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Three essentials of a Gen Z-proof collaboration tech stack

By Susman Biswas

With Gen Z expected to join the workforce in large numbers in 2019, organizations need to rethink their collaboration and communication strategies. We explore critical challenges to effective workplace communication and share three strategies to win with collaboration and communication in 2019.

While most conversations around the future of work primarily centered on Millennials over the past few years, there is a new generation steadily making inroads into the world of work. Generation Z or Gen Z is the name applied to the cohort of young people born between 1996 and 2010, and like every other generation before them, Gen Zers bring their unique expectations, skills, and ideas to the workplace.

Expected to expected to make up 24 percent of the global workforce by 2020, Gen Z is already making its presence felt in the workplace, with many dubbing them as the “Slack Generation” due to their need for speedy and instant communication. So, it is no surprise that Gen Z are natural networkers. Or that they’re looking to work in collaborative environments to share their innovative thoughts and ideas with peers. A recent survey commissioned by 8×8 found that only 19 percent of Gen Zers prefer email for communication. Clearly, email alone isn’t going to cut it when communicating with these young, digitally savvy employees.

Communication and Collaboration Strategies for Gen Z Employees

Organizations need to relook at their communication and collaboration technology stack to ensure they meet the high digital expectations of Gen Z employees. While collaboration tools like Slack and Microsoft Team have enjoyed massive popularity, do they really helping employees be more productive? Communication overload can often be a source of interruption to focused work. Simon Dance, CEO at Interact believes, organizations today need a centralized communications stack to improve productivity and engage with a multigenerational workforce.

Simon says, “With different generational preferences in the workplace come a myriad of applications being used in the enterprise. Boomers may prefer email, while Gen Z is drawn to messaging tools like Slack. Centralizing communication technologies is critical to avoid an overflow of apps. This also helps keep employee experience at the forefront, as it facilitates a smoother transition between apps and other collaboration tools. To achieve this, tools need to be streamlined and looped together in the same place so they can be easily accessed by any employee at any time, regardless of where they may be. By unifying these tools, employees can easily share information and data with each other, without needing to reinvent the wheel.”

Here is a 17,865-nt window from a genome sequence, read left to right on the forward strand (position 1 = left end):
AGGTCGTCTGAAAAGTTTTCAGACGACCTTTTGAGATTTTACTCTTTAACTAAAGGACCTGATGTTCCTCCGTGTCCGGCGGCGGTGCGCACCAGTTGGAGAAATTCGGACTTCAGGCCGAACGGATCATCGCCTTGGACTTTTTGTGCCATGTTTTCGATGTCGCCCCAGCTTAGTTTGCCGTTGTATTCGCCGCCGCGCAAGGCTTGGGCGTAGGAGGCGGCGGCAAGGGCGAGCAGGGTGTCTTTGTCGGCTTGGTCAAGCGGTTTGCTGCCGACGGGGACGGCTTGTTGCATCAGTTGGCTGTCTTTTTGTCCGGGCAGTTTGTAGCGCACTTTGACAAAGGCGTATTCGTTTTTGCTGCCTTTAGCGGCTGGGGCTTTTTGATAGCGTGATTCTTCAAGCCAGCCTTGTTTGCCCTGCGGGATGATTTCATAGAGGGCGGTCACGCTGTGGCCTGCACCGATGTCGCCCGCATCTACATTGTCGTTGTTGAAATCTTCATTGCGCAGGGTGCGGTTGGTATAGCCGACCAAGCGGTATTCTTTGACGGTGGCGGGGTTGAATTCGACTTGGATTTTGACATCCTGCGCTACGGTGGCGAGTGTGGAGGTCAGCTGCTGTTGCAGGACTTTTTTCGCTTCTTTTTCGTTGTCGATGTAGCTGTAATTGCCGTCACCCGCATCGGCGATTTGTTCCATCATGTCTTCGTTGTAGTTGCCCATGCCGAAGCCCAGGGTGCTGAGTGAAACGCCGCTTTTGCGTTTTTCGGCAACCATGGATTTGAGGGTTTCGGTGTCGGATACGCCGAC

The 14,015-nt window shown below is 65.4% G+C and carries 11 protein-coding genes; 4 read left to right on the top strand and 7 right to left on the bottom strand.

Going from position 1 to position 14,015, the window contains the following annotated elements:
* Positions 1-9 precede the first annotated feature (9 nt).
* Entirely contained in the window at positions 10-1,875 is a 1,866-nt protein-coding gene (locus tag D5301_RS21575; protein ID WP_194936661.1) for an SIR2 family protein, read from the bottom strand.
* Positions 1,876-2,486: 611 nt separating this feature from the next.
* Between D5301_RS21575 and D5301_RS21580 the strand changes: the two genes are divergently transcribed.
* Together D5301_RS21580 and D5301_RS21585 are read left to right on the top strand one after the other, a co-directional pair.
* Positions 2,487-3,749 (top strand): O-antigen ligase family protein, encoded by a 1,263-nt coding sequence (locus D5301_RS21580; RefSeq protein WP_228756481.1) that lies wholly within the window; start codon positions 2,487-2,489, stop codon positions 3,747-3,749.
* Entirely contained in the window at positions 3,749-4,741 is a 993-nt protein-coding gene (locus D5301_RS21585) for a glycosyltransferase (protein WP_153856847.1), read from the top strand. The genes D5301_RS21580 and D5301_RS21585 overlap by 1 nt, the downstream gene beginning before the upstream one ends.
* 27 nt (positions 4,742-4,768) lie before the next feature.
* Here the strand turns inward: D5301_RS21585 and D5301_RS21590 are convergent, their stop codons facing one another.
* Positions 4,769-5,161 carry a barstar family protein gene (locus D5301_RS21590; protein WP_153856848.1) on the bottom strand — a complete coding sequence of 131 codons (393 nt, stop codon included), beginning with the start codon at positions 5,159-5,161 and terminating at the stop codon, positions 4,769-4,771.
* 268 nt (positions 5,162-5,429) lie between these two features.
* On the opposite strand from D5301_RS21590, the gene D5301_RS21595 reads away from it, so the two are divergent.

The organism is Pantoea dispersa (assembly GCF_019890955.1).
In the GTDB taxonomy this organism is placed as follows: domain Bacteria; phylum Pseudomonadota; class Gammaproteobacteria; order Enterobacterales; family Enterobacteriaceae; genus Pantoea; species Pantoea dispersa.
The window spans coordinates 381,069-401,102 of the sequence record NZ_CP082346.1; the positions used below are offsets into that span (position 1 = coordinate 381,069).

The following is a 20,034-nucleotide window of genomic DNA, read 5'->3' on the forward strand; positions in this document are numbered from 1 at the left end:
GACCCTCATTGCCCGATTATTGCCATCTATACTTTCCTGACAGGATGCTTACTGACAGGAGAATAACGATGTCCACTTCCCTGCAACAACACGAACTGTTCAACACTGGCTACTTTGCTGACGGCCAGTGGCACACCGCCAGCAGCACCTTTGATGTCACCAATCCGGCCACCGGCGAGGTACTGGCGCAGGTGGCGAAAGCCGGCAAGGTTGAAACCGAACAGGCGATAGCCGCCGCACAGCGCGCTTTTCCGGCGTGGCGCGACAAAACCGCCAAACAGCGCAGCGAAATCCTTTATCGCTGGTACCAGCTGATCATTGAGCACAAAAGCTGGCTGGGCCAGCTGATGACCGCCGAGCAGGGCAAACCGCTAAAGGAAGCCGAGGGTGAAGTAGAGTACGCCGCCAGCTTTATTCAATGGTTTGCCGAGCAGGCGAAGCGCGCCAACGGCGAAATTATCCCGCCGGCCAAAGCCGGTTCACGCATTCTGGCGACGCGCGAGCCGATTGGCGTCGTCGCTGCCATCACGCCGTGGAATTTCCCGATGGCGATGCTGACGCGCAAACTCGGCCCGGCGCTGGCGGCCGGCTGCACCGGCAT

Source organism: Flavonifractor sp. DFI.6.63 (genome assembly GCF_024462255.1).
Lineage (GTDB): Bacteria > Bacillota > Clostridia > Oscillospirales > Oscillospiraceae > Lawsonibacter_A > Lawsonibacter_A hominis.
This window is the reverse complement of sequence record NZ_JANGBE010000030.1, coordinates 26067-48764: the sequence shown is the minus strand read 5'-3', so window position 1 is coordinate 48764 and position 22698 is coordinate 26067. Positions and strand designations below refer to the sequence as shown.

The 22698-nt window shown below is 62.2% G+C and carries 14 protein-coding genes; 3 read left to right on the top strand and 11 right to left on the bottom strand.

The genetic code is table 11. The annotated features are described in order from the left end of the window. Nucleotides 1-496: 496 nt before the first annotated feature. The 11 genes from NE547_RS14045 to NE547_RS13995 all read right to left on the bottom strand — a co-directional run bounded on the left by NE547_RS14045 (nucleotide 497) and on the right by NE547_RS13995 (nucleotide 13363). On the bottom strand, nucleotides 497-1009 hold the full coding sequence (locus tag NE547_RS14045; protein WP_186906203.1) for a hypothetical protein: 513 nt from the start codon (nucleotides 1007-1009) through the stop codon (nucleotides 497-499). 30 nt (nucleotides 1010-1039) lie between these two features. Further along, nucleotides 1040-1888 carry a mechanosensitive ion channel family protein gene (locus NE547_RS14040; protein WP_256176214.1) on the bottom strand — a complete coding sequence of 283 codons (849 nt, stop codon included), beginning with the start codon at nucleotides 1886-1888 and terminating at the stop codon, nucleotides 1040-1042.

In fact, significant research has been conducted on how emails and IM are affecting employees’ mental and social wellbeing, with psychologists calling it “Technostress.” Organizations need to ensure that their collaboration and communication tools address collaboration challenges and ultimately help employees become more efficient at work.

“Rolling out new technology without adequate employee feedback is always dangerous. It’s important to keep the pulse of employee sentiment on which tools are working and which aren’t. Without the input from your employees, you run into the risk of having a rocky rollout of a technology that doesn’t align with the needs of the company,” observes Simon. “Once the technology rollout has begun, companies can get into hot water if they don’t communicate changes and updates clearly. Look, deploying a new collaboration strategy is a big deal. It impacts people across all aspects of a business, so it’s vital to leverage internal communications channels to properly convey what is happening.”